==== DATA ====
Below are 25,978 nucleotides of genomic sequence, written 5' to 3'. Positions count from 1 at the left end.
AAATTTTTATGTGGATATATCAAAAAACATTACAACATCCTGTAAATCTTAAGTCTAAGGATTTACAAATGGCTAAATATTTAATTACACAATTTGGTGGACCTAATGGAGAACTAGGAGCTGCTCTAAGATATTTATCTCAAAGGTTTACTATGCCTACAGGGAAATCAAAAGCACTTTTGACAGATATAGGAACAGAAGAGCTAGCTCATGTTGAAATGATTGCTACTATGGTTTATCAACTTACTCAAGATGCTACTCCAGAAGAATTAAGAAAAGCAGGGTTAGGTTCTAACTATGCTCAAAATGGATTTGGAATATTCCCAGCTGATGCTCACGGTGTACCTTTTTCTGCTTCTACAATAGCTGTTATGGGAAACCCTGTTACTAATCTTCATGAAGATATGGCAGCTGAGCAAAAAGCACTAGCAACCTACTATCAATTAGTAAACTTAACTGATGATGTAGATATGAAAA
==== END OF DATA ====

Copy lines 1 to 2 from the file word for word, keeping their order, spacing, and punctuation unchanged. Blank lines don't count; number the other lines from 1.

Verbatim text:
Below are 25,978 nucleotides of genomic sequence, written 5' to 3'. Positions count from 1 at the left end.
AAATTTTTATGTGGATATATCAAAAAACATTACAACATCCTGTAAATCTTAAGTCTAAGGATTTACAAATGGCTAAATATTTAATTACACAATTTGGTGGACCTAATGGAGAACTAGGAGCTGCTCTAAGATATTTATCTCAAAGGTTTACTATGCCTACAGGGAAATCAAAAGCACTTTTGACAGATATAGGAACAGAAGAGCTAGCTCATGTTGAAATGATTGCTACTATGGTTTATCAACTTACTCAAGATGCTACTCCAGAAGAATTAAGAAAAGCAGGGTTAGGTTCTAACTATGCTCAAAATGGATTTGGAATATTCCCAGCTGATGCTCACGGTGTACCTTTTTCTGCTTCTACAATAGCTGTTATGGGAAACCCTGTTACTAATCTTCATGAAGATATGGCAGCTGAGCAAAAAGCACTAGCAACCTACTATCAATTAGTAAACTTAACTGATGATGTAGATATGAAAA